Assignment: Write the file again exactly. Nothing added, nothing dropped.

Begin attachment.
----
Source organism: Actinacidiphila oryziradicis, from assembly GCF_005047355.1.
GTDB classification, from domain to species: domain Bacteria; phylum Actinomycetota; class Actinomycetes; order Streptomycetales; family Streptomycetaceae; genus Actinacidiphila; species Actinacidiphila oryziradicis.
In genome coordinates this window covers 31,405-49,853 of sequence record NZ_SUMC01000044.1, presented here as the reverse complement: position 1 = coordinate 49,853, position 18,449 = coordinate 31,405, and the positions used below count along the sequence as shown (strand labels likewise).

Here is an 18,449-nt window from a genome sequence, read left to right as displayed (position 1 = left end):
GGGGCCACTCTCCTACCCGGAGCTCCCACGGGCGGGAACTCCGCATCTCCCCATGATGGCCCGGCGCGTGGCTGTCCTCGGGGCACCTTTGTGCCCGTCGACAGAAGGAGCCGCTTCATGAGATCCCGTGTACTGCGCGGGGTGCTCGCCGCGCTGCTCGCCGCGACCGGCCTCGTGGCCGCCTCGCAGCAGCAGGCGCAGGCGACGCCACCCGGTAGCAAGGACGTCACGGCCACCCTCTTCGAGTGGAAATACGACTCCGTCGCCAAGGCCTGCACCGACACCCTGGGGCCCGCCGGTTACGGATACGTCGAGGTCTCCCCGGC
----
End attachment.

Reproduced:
Source organism: Actinacidiphila oryziradicis, from assembly GCF_005047355.1.
GTDB classification, from domain to species: domain Bacteria; phylum Actinomycetota; class Actinomycetes; order Streptomycetales; family Streptomycetaceae; genus Actinacidiphila; species Actinacidiphila oryziradicis.
In genome coordinates this window covers 31,405-49,853 of sequence record NZ_SUMC01000044.1, presented here as the reverse complement: position 1 = coordinate 49,853, position 18,449 = coordinate 31,405, and the positions used below count along the sequence as shown (strand labels likewise).

Here is an 18,449-nt window from a genome sequence, read left to right as displayed (position 1 = left end):
GGGGCCACTCTCCTACCCGGAGCTCCCACGGGCGGGAACTCCGCATCTCCCCATGATGGCCCGGCGCGTGGCTGTCCTCGGGGCACCTTTGTGCCCGTCGACAGAAGGAGCCGCTTCATGAGATCCCGTGTACTGCGCGGGGTGCTCGCCGCGCTGCTCGCCGCGACCGGCCTCGTGGCCGCCTCGCAGCAGCAGGCGCAGGCGACGCCACCCGGTAGCAAGGACGTCACGGCCACCCTCTTCGAGTGGAAATACGACTCCGTCGCCAAGGCCTGCACCGACACCCTGGGGCCCGCCGGTTACGGATACGTCGAGGTCTCCCCGGC